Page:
By Edward Lopez, IMCOMApril 3, 2012
MORRISTOWN, N.J. (April 3, 2012) -- While the public may associate the U.S. Army with Soldiers and weapons on the battlefield, there is also an "institutional" Army that has functions similar to those of large corporations in the private sector, a top Army official told a business group here April 2.
Speaking before the Morristown Chamber of Commerce, Undersecretary of the Army Joseph W. Westphal said the institutional or "business side" of the Army was responsible for the training, recruiting, staffing, equipping and sustaining of the Army forces.
"Even though our mission differs from the private sector, everything we do has a strong basis in business," Westphal said. "From IT (information technology) to logistics, to running an installation to complex combat operations in Afghanistan, the way we operate and the challenges we face are very similar."
The Army, Westphal added, is in the business of organizing, training and equipping forces for combat.
Extending the comparison to private industry, Westphal said the President of the United States could be considered as the chairman of the board, the Secretary of the Army as the chief executive officer and Congress as the board of directors. Westphal described himself as the Army's chief operations officer.
Westphal also noted that the Army also has a healthy and sometimes spirited competition with the Air Force and Navy.
"This competition drives us to become more efficient and effective as we compete for the same limited resources to produce the best products for our shareholders and consumers, who are the American public," Westphal said.
The undersecretary said that while the Army's mission has been constant in preserving America's peace and security, "we have continuously adapted our business model and our product to keep up with the times."
Westphal said that just as economic conditions affect how private industry does business, the same applies to the Army.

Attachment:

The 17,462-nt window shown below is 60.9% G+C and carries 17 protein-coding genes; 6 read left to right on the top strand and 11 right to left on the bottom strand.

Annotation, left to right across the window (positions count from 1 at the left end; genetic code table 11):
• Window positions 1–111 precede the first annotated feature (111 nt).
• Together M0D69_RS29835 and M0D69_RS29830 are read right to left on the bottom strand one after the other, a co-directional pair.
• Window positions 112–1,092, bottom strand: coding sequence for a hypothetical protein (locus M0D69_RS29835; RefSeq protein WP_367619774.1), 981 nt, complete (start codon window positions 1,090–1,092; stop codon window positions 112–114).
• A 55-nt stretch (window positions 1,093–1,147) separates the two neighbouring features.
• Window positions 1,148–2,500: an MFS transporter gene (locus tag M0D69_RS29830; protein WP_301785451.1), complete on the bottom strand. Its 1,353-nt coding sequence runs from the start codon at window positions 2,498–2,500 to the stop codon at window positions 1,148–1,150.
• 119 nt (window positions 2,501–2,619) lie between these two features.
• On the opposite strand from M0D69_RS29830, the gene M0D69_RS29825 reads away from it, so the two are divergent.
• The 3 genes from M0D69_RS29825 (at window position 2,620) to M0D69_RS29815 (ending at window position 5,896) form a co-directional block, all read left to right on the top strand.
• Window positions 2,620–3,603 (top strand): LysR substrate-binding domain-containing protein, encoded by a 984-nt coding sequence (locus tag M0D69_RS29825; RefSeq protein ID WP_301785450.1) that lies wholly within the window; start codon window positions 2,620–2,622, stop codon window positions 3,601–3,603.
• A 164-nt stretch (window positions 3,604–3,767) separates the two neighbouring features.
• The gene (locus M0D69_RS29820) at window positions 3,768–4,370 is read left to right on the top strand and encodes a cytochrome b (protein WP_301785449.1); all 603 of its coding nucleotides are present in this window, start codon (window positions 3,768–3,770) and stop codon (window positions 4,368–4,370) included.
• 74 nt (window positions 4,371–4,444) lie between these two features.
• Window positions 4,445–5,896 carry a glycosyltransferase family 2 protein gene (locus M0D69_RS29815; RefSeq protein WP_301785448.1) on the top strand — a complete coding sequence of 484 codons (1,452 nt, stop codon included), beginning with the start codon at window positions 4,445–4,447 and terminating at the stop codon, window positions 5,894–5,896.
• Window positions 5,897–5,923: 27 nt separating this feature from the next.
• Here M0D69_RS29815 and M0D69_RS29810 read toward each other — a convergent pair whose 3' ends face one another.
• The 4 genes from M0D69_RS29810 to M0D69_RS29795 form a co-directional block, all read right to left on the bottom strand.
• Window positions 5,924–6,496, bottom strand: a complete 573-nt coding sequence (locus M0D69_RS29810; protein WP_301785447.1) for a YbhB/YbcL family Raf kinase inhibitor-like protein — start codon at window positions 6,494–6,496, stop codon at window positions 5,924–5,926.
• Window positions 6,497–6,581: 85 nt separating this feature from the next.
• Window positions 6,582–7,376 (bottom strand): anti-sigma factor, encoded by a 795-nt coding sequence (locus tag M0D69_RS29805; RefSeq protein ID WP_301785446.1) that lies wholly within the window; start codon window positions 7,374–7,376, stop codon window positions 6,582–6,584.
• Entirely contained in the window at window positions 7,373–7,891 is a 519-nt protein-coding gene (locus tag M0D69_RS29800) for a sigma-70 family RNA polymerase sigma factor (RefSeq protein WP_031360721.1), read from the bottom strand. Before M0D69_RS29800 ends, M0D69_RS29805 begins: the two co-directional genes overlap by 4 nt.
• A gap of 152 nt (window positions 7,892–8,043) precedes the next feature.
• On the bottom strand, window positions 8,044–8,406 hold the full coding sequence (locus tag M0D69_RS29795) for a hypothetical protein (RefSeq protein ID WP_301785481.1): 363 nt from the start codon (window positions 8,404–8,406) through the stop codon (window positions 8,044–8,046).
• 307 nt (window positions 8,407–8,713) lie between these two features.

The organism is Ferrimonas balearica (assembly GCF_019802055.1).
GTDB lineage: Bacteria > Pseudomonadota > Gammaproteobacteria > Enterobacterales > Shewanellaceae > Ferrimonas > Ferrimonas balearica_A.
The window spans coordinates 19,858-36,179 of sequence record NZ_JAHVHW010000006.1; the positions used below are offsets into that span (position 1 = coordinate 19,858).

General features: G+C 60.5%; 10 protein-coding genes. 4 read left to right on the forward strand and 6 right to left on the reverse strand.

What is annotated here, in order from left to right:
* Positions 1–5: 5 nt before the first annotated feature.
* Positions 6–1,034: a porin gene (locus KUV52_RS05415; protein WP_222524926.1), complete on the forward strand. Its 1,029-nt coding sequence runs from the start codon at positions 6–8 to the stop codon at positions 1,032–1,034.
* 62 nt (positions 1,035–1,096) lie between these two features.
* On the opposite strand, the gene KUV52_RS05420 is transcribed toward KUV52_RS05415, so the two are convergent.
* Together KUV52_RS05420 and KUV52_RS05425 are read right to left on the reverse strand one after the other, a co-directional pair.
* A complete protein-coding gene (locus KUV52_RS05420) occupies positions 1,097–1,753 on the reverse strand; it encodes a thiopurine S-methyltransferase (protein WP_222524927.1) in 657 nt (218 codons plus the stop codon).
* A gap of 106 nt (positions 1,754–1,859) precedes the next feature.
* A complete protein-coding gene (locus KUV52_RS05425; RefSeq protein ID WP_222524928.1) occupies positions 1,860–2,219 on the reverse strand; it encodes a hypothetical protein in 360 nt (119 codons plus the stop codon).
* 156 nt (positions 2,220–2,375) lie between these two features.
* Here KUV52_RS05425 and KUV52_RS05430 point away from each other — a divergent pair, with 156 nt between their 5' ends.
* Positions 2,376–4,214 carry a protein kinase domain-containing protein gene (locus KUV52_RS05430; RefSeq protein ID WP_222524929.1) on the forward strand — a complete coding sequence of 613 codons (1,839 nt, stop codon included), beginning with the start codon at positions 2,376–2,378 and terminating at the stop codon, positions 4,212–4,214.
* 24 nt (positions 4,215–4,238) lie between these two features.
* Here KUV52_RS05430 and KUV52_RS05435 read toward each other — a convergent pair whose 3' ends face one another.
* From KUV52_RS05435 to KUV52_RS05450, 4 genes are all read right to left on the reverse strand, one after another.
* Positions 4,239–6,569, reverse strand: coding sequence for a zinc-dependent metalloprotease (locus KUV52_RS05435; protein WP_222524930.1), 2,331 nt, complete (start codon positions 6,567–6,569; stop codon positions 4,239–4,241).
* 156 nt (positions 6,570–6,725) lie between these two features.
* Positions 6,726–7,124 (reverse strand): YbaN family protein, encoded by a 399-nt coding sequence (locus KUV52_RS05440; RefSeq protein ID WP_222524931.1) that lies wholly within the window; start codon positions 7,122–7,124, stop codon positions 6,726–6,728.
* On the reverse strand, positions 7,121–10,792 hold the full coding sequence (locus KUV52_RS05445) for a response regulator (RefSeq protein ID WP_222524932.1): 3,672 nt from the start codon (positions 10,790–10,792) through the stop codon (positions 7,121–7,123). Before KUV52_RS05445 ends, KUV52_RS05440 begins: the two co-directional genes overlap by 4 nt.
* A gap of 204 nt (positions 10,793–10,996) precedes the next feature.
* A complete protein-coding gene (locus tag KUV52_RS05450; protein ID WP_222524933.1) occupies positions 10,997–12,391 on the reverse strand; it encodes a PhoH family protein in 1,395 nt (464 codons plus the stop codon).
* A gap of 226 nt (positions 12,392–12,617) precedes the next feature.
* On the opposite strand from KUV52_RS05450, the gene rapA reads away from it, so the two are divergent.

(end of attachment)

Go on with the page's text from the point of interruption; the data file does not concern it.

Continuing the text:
"The Army understands that we are not immune from the fiscal realities facing our nation and that we must be part of the solution," Westphal said. "As a service, we have the obligation to be stewards of our nation's resources."
The product of the Army's "business side" is the American Soldier, Westphal said.
"Our challenge, especially in today's environment is to provide you, our shareholders and consumers, the best product for your investment," Westphal told the New Jersey business group.
"We are promoting a culture of resource-informed decision making," Westphal said. "We are reforming our management processes and developing an integrated management system."
While noting the need for Army officials to act as prudent business managers, Westphal also cautioned against a short-sighted view during a climate of budget constraints.
"We must avoid what we have done in the past as we reduce spending," the undersecretary said.
"We cannot let our readiness atrophy, mortgage our future, or turn our backs on our Soldiers and families that have sacrificed so much over the past decade of war," he continued. "And we will not provide you with an inferior product."
Westphal said the strategic environment remains very uncertain, pointing to global trends such as increased demand for dwindling resources, persistent regional conflicts, empowered non-state actors and rapid technological innovation.
Earlier in the day, Westphal toured various facilities at Picatinny Arsenal, one of the largest employers in Morris County that develops 90 percent of the Army's armaments and ammunition. Picatinny was recently credited with developing six of the Army's 10 greatest inventions for 2010.
"Every Soldier down-range has a piece of Picatinny in their pocket," Picatinny Commanding General Brig. Gen. Jonathan A. Maddux told Westphal during a briefing. Maddux was referring to the broad range of ammunition and armaments developed by organizations at Picatinny Arsenal.
Westphal also received briefings from Garrison Commander Lt. Col. Herb Koehler and Gerardo Melendez, director of the Armament Research, Development and Engineering Center, known as ARDEC.
During his briefing, Melendez told Westphal that ARDEC was working to expand the organization's business portfolio with opportunities in systems engineering and logistics. He also noted that ARDEC was reaching out to establish technical collaborations with scientists and engineers in other countries.
Westphal, whose group of visitors included U.S. Rep. Rodney Frelinghuysen, said the importance of having a technically experienced civilian workforce such as the one at Picatinny is not always readily apparent from an outside perspective.
"Without what you do here, we can't support the warfighter," Westphal said.